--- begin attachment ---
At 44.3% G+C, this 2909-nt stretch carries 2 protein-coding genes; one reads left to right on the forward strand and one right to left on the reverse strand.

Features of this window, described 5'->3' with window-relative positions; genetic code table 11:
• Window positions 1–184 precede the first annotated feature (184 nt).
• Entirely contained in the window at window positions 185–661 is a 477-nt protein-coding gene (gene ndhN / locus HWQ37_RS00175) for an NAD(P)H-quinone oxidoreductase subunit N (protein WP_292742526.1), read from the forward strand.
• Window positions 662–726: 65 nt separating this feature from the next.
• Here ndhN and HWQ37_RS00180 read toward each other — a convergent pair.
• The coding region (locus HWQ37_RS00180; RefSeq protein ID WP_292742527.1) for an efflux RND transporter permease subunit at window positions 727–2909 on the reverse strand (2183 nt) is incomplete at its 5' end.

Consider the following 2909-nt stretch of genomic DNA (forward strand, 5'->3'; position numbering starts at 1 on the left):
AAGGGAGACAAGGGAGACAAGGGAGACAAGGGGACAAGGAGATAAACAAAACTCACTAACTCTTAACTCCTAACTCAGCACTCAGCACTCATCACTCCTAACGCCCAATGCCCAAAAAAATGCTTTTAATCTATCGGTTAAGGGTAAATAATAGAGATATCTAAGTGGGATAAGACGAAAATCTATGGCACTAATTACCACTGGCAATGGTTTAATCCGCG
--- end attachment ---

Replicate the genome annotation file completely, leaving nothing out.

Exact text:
At 44.3% G+C, this 2909-nt stretch carries 2 protein-coding genes; one reads left to right on the forward strand and one right to left on the reverse strand.

Features of this window, described 5'->3' with window-relative positions; genetic code table 11:
• Window positions 1–184 precede the first annotated feature (184 nt).
• Entirely contained in the window at window positions 185–661 is a 477-nt protein-coding gene (gene ndhN / locus HWQ37_RS00175) for an NAD(P)H-quinone oxidoreductase subunit N (protein WP_292742526.1), read from the forward strand.
• Window positions 662–726: 65 nt separating this feature from the next.
• Here ndhN and HWQ37_RS00180 read toward each other — a convergent pair.
• The coding region (locus HWQ37_RS00180; RefSeq protein ID WP_292742527.1) for an efflux RND transporter permease subunit at window positions 727–2909 on the reverse strand (2183 nt) is incomplete at its 5' end.

Consider the following 2909-nt stretch of genomic DNA (forward strand, 5'->3'; position numbering starts at 1 on the left):
AAGGGAGACAAGGGAGACAAGGGAGACAAGGGGACAAGGAGATAAACAAAACTCACTAACTCTTAACTCCTAACTCAGCACTCAGCACTCATCACTCCTAACGCCCAATGCCCAAAAAAATGCTTTTAATCTATCGGTTAAGGGTAAATAATAGAGATATCTAAGTGGGATAAGACGAAAATCTATGGCACTAATTACCACTGGCAATGGTTTAATCCGCG